Hamill may not know what went wrong but he's well aware of the challenge presented when involved in non-linear acting. "You can't tell when you're doing with these scripts that are thicker than two phonebooks, where you're doing every eventuality. There's a middle decision, a radical left, a radical right."
Wing Commander, he says, was "positively schizophrenic. I thought Malcolm McDowell was going to strangle someone on that, because you can't put together a character the way you do in a traditional narrative. One character comes up to yours with a plan and the general, Column B response is, 'Oh, OK… I'll get back to ya.' But then we do Column A and it's, 'You know, we've been going over this plan. It's brilliant!' And then it's Column C. 'Why do you waste my time with mush like this? GET OUT OF MY OFFICE!' You know, it's not the same guy. He's either reasonable or he's a pushover or he's just so antisocial he's almost psychotic. These are puzzle pieces that empower the player."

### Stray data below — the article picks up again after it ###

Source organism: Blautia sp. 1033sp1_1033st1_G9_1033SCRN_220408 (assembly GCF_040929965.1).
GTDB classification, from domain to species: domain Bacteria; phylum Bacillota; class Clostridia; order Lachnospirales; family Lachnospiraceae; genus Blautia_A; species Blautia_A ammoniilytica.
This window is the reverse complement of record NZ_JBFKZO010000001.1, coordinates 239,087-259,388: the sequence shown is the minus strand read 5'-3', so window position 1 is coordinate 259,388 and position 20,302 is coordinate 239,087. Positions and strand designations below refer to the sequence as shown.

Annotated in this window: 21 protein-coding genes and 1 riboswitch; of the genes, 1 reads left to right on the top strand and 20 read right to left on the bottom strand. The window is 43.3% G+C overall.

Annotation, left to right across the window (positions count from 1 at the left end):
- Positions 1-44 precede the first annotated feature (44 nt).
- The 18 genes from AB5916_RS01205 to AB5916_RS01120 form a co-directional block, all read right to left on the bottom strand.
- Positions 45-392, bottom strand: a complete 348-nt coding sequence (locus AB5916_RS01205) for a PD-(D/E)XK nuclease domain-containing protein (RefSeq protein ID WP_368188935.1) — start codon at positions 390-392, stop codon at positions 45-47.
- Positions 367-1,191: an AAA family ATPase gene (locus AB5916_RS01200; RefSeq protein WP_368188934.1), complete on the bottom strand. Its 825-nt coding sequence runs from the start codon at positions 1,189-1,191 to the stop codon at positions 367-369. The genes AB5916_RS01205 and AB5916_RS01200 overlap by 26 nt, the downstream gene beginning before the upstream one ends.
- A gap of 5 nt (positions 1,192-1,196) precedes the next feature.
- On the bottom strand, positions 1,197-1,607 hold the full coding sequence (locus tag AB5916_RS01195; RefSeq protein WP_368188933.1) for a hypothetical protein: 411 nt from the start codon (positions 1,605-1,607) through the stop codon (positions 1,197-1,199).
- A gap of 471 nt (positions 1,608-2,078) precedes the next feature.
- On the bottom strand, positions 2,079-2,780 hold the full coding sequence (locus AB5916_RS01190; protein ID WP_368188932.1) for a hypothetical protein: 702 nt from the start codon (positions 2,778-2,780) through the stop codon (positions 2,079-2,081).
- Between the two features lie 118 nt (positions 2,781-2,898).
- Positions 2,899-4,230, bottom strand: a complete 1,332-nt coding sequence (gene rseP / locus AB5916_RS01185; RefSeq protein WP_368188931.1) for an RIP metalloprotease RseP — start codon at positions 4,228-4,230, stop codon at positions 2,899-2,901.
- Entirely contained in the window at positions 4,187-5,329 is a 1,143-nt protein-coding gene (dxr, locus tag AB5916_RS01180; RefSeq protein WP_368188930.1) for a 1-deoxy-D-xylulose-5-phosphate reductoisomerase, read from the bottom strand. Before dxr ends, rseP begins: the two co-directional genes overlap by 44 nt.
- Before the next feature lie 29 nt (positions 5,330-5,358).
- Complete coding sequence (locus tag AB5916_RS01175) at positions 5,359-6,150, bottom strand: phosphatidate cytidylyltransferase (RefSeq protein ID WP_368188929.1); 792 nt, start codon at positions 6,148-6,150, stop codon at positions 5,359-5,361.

Hamill has figured out those challenges over the years. "I love games, puzzles. It's all part of my DNA to the point where I got what Chris Roberts [creator of Wing Commander] was trying to do. They're not the same goals you have in a play or a movie. But once I got the lie of the land and what it would become when it was all finished, that allowed me to get through the agony of the triple load of work you get."